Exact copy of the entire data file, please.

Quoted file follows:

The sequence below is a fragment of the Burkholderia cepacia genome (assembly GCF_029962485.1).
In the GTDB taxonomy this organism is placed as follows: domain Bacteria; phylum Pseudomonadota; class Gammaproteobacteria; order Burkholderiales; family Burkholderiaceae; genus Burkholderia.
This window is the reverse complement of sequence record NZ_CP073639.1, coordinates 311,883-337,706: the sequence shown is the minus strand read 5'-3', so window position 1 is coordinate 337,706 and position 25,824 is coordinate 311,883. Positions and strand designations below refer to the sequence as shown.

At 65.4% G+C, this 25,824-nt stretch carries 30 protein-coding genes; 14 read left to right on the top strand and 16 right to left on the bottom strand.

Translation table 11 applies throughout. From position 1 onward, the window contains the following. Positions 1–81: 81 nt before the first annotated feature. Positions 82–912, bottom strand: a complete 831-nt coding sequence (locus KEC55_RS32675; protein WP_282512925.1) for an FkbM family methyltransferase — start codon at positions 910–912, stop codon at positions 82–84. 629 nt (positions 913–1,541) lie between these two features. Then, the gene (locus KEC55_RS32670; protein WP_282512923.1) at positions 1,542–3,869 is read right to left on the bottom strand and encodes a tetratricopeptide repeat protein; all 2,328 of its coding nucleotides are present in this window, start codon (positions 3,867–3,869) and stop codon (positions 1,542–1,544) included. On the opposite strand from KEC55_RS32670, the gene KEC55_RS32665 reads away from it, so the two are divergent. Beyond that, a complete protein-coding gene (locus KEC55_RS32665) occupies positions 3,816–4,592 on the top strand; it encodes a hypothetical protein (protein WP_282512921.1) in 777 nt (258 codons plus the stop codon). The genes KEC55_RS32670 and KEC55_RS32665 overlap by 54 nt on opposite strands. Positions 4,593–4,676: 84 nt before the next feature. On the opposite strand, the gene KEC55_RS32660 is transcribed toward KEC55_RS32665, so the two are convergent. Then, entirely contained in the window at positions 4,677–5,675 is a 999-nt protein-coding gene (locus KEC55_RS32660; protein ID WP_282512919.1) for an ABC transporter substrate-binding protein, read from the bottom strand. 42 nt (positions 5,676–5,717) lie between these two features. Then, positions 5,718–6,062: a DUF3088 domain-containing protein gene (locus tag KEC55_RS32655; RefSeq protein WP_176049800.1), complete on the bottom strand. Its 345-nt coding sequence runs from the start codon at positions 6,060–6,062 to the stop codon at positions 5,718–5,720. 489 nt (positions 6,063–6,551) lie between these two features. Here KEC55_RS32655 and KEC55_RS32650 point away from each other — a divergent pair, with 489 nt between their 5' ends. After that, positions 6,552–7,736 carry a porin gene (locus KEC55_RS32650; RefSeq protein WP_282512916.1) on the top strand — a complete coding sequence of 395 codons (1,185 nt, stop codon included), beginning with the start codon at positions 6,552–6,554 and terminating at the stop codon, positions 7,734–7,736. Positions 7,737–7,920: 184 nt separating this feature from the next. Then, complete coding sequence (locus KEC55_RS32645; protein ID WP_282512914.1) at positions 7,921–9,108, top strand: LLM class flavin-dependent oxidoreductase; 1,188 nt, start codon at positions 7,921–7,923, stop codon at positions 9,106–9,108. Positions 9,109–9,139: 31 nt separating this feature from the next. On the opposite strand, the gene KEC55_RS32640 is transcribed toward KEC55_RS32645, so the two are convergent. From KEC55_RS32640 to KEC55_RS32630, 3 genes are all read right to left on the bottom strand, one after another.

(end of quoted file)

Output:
The sequence below is a fragment of the Burkholderia cepacia genome (assembly GCF_029962485.1).
In the GTDB taxonomy this organism is placed as follows: domain Bacteria; phylum Pseudomonadota; class Gammaproteobacteria; order Burkholderiales; family Burkholderiaceae; genus Burkholderia.
This window is the reverse complement of sequence record NZ_CP073639.1, coordinates 311,883-337,706: the sequence shown is the minus strand read 5'-3', so window position 1 is coordinate 337,706 and position 25,824 is coordinate 311,883. Positions and strand designations below refer to the sequence as shown.

At 65.4% G+C, this 25,824-nt stretch carries 30 protein-coding genes; 14 read left to right on the top strand and 16 right to left on the bottom strand.

Translation table 11 applies throughout. From position 1 onward, the window contains the following. Positions 1–81: 81 nt before the first annotated feature. Positions 82–912, bottom strand: a complete 831-nt coding sequence (locus KEC55_RS32675; protein WP_282512925.1) for an FkbM family methyltransferase — start codon at positions 910–912, stop codon at positions 82–84. 629 nt (positions 913–1,541) lie between these two features. Then, the gene (locus KEC55_RS32670; protein WP_282512923.1) at positions 1,542–3,869 is read right to left on the bottom strand and encodes a tetratricopeptide repeat protein; all 2,328 of its coding nucleotides are present in this window, start codon (positions 3,867–3,869) and stop codon (positions 1,542–1,544) included. On the opposite strand from KEC55_RS32670, the gene KEC55_RS32665 reads away from it, so the two are divergent. Beyond that, a complete protein-coding gene (locus KEC55_RS32665) occupies positions 3,816–4,592 on the top strand; it encodes a hypothetical protein (protein WP_282512921.1) in 777 nt (258 codons plus the stop codon). The genes KEC55_RS32670 and KEC55_RS32665 overlap by 54 nt on opposite strands. Positions 4,593–4,676: 84 nt before the next feature. On the opposite strand, the gene KEC55_RS32660 is transcribed toward KEC55_RS32665, so the two are convergent. Then, entirely contained in the window at positions 4,677–5,675 is a 999-nt protein-coding gene (locus KEC55_RS32660; protein ID WP_282512919.1) for an ABC transporter substrate-binding protein, read from the bottom strand. 42 nt (positions 5,676–5,717) lie between these two features. Then, positions 5,718–6,062: a DUF3088 domain-containing protein gene (locus tag KEC55_RS32655; RefSeq protein WP_176049800.1), complete on the bottom strand. Its 345-nt coding sequence runs from the start codon at positions 6,060–6,062 to the stop codon at positions 5,718–5,720. 489 nt (positions 6,063–6,551) lie between these two features. Here KEC55_RS32655 and KEC55_RS32650 point away from each other — a divergent pair, with 489 nt between their 5' ends. After that, positions 6,552–7,736 carry a porin gene (locus KEC55_RS32650; RefSeq protein WP_282512916.1) on the top strand — a complete coding sequence of 395 codons (1,185 nt, stop codon included), beginning with the start codon at positions 6,552–6,554 and terminating at the stop codon, positions 7,734–7,736. Positions 7,737–7,920: 184 nt separating this feature from the next. Then, complete coding sequence (locus KEC55_RS32645; protein ID WP_282512914.1) at positions 7,921–9,108, top strand: LLM class flavin-dependent oxidoreductase; 1,188 nt, start codon at positions 7,921–7,923, stop codon at positions 9,106–9,108. Positions 9,109–9,139: 31 nt separating this feature from the next. On the opposite strand, the gene KEC55_RS32640 is transcribed toward KEC55_RS32645, so the two are convergent. From KEC55_RS32640 to KEC55_RS32630, 3 genes are all read right to left on the bottom strand, one after another.